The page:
Home » Smartpedia » Document Analysis

Document Analysis

What is a Document Analysis, what are the benefits and what should be considered when evaluating information?

Finding valuable information in documents

Document analysis is a technique for collecting data from historical data that is recorded, stored, managed and versioned in the form of documents.In the context of companies, historical data refers to information that was created and documented in earlier projects and developments. Document analysis – which is sometimes referred to as source analysis – includes not only electronically stored documents, but also printed information that is not available on the intranet or Internet.

The broader the concept of document analysis, the more sources of information can be identified:

  • text files,
  • spreadsheets,
  • sketches,
  • graphics,
  • drawings,
  • plans and also
  • films or photos.

Experience reports, books, certificates and testimonials also serve as sources of information.

Advantages of document analysis

Document analysis offers several advantages as a survey technique:

  • The analysis of the data does not disturb the operational sequence or only minimally.
  • The effort required to prepare the analysis is much less than for field observation, interviews or the requirements workshop.
  • The analysis of the data can be interrupted and continued at any time.
  • The data source is not falsified by the document analysis. Historical data can often be interpreted, but there is no danger of conscious or unconscious influencing of persons, e.g. in the context of oral opinion polls.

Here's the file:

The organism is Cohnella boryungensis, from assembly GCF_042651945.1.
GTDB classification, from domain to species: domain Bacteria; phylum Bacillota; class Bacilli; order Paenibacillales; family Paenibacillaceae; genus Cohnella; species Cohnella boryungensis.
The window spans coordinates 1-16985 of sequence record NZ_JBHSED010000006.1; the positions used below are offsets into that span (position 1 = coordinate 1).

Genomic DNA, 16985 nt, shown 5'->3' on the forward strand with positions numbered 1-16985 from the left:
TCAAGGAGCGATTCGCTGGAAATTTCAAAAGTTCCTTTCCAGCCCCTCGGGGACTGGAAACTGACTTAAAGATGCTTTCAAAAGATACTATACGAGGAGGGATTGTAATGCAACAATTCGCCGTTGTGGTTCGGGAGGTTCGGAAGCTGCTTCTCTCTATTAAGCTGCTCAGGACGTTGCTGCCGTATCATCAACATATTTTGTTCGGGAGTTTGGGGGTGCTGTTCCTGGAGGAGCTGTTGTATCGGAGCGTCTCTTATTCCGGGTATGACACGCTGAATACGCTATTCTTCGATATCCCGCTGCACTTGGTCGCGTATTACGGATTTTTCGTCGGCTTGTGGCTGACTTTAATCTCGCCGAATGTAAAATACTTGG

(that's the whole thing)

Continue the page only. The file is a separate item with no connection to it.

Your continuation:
Document analysis is thus an important part of an inventory, especially since the information found can be actively used for other formats (field observation, apprenticing, interviews or workshops).

Document analysis as an element of inventory taking

Evaluation of the information found

Even if document analysis offers advantages in the determination of data, there are also aspects to consider in the evaluation of the information found:

  • How up-to-date is the information found? Are they still valid?
  • For what and how well can the historical information be used in the present?
  • How well does the found data actually fit the object of investigation?
  • What were the contextual conditions for document production at the time?
  • How is the qualitative or quantitative evaluation of the documents carried out?
  • How complete, consistent, credible, authentic and representative is the documented information and who evaluates it if necessary?

In principle, a document analysis can deliver rapid results – provided that access to documents is guaranteed. Depending on the application scenario, it can, for example, make it easier for companies to familiarise themselves with tasks, serve as a source for determining requirements, risks, ideas, etc., or serve as a template for structuring data. With appropriate consideration of the relevance of the found information, the data analysis makes a lot of sense.

Interested in more insights?

Find more explanations and details